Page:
MANILA, Philippines--Vincent De Jesus seems to have perfected the art of multi-tasking. In between hosting a television game show, scoring movies and soaps, this prolific composer, librettist, musical scorer and musical director for theater, television and film manages to compose/arrange and co-write an original English musical about mythical Asian dragons.
The production, titled “DragonTales,” started out as a dream project of a group of Singaporean producers who wanted to develop and produce an original musical for the Asian market. Their partner from Manila, Jack Yabut, introduced a network of theater artists from PETA (including De Jesus) and other artists from various theater companies--and what was originally a Singaporean production later became a collaboration between Singaporean and Filipino artists.
“For the past 27 years, I mostly did original Filipino plays. Writing the libretto and composing the music for an all-original Asian-inspired English musical is something very refreshing... and extremely challenging,” he says.
“'DragonTales' is an original musical. Naturally it’s a work in progress. The process was difficult at first but, just like always, I found myself I falling in love with the material. As part of the creative team, you have to fall in love with the material. You have to be a stakeholder; otherwise you’ll end up doing it just because you have to. And there’s no fun in doing things half-heartedly, much more doing it just for the money.”
Although it is not his first time to work with different nationalities with varying cultures, De Jesus is happy at “healthy exchange of ideas” that emerged. “We found ways to agree, compromise and innovate... to never stop pushing the envelope. We are always brutally honest. And we laugh a lot. It’s important to have fun while creating,” he says.
Working with Singaporean artists, director Jeremiah Choy as well as choreographer and actor Gani Karim, allowed De Jesus to appreciate the different ideas and points of view exchanged during production meetings and rehearsals. He adds, “Our differences make things much more interesting. I love diversity. It would be a boring world if everyone was the same.”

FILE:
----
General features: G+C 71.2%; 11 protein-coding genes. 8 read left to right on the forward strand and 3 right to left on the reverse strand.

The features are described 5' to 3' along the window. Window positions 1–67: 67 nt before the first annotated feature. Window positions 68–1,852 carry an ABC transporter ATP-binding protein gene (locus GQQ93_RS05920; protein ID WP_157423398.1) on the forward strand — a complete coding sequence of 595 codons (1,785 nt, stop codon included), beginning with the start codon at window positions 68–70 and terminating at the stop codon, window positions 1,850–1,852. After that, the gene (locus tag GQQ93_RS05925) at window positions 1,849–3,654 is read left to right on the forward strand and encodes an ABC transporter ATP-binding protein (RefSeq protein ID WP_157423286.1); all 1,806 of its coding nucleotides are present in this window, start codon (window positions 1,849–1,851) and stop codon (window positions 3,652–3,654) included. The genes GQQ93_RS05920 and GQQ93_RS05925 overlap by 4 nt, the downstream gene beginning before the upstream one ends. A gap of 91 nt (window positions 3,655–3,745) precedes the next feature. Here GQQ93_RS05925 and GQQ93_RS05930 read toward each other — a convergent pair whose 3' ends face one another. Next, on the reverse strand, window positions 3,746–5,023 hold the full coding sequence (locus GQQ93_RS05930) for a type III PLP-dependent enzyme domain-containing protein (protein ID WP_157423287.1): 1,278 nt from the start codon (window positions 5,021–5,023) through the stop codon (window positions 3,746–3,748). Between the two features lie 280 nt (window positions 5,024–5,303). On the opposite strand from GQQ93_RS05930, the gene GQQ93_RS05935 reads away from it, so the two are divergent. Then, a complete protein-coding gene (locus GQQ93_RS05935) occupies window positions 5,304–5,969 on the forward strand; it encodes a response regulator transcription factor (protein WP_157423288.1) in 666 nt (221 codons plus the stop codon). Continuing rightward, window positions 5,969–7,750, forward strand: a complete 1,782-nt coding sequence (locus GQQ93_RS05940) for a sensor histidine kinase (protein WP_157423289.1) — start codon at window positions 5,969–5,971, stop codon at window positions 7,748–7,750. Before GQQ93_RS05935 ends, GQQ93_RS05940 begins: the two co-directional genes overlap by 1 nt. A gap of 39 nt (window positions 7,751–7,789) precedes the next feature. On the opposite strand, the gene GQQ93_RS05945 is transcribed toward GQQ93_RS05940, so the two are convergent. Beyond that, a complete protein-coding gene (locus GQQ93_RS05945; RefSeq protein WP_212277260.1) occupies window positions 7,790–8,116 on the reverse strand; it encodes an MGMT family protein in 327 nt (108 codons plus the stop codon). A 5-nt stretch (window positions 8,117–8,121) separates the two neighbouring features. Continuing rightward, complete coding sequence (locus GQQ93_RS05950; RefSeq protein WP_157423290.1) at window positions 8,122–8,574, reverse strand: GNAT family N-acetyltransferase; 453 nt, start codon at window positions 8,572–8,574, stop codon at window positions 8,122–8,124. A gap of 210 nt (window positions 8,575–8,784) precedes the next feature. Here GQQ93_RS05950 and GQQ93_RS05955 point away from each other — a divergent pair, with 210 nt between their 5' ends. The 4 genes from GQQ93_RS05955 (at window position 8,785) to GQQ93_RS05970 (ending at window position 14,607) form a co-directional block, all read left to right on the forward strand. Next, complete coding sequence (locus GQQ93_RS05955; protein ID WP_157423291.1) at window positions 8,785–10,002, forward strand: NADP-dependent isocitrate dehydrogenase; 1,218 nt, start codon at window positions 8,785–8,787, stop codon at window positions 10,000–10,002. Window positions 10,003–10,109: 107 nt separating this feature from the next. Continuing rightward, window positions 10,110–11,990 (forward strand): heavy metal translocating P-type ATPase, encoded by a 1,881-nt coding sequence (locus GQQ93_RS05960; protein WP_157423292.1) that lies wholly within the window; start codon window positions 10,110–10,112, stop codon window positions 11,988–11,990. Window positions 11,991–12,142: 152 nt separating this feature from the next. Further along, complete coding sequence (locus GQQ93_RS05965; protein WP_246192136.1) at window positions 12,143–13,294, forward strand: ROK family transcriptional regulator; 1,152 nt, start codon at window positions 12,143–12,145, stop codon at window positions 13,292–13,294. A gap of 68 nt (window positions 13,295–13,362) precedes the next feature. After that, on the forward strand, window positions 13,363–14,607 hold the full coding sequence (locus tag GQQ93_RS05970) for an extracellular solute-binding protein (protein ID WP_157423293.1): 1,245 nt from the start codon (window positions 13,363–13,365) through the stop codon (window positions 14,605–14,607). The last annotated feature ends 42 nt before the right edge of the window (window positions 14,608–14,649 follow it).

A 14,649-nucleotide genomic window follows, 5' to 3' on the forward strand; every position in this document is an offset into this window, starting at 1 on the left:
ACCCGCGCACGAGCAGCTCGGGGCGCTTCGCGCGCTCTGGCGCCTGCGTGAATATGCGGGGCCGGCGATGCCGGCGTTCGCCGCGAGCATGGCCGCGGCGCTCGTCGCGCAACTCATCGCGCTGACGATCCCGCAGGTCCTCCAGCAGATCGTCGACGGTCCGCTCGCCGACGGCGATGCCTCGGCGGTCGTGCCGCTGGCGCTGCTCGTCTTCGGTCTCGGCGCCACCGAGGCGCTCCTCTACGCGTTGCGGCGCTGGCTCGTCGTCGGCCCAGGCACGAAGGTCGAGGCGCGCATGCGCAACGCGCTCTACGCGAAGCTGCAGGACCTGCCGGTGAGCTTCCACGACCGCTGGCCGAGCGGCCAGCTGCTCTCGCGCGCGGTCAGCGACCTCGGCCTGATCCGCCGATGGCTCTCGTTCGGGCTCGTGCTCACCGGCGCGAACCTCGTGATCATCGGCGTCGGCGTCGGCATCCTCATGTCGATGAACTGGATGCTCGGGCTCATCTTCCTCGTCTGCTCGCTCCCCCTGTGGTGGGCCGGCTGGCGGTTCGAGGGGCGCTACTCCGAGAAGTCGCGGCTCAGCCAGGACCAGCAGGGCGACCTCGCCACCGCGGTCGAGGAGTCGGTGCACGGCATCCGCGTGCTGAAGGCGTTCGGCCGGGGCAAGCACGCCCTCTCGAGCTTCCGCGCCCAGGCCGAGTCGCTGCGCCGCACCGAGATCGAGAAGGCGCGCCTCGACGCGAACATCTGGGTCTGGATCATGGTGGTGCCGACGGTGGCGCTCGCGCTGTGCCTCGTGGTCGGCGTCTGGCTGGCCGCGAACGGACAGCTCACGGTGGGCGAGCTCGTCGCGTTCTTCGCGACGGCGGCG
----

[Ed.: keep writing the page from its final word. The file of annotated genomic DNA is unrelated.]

But the real challenge for him was to create an Asian-inspired musical that somehow blurs the lines of typical identification as a Filipino, Singaporean, Malaysian, Indonesian, Thai or Chinese work, and to be able to interlace these rich and varied Asian cultures into one.
“When one hears the term Asian-inspired musical, one would probably expect to hear a sitar, a kubing or the gamelan in the musical arrangements. Instead, I used the piano to simulate the percussive quality of the gamelan and the pizzicato cello as a substitute for bamboo kulitong. I used the violin a lot because it sounds like the soft wailing of the summer wind. I tried to see instruments not for the names they were called but for the sounds they produced, the emotion they represented.”
As the musical’s composer, it has also been a challenge to have a balance of grandness and tranquility to give the play a feel of introspection. “Jeremiah doesn’t want it to sound ‘only’ Asian or ‘very’ Western. He wanted to capture the essence of Asia while utilizing instruments in an orchestra. It’s an interesting take and I was immediately convinced.”
To arrive at this, De Jesus explored timeless Filipino kundiman melodic progressions and combined Western and Eastern influences to come up with a unique flavor that would surely make audiences recall the tunes and themes used throughout the play.
He says, “Mark Twain once said that East is East and West is West and never the twain shall meet, but in this musical we will try to incorporate and harness what the West has to offer--lush orchestration and rich vocal harmony combined with Asia’s seemingly simple yet complex musicality.”
De Jesus also made sure the music is more introspective rather than fill it with musical gimmickry. “'DragonTales' is not your typical loud production, heavy on dance numbers and showstoppers. It is not about being presentational, or should we say grand but cold, but more inward-looking. It’s very honest. There is truth behind the songs. For what is a song without truth? It’s like a person without a soul. ”
“DragonTales” will run only for two weeks in the Philippines, but De Jesus is hopeful that people will support this groundbreaking project as well as other original Filipino and Asian musicals in general.
“It is not in our culture to buy freshly cut flowers to put in our living rooms everyday. Filipinos would rather buy artificial flowers. But nothing beats real flowers. That is how I would describe the theater. It’s real, it’s alive. Live musical theater is probably the most magical experience an audience can ever have.”
“DragonTales” is showing at the PETA Theater Center on the following dates: November 27, 28, December 4 and 5 at 10:00am, November 26, 27, 28, December 3, 4, and 5 at 3:00pm, November 26 and December 3 at 7:30 p.m. For advance reservations and bookings, contact “DragonTales” Marketing at (63-2) 881-0984, 0917-5562718 or 0915-2957550 or firstname.lastname@example.org.
[Text by Darcy Esguerra]
PLUS: Spilling the Vince--our 2007 podcast with the ZsaZsa Zaturnnah composer-lyricist-musical director-actor, on how he came up with the score, plus his struggles as a theater artist, getting bamboozled by certain show-biz people, working with Mother Lily, how he snagged his bebe, and so much more. Priceless interview.
Part 1 is here, part 2 here. Don't laugh too hard, baka makabag!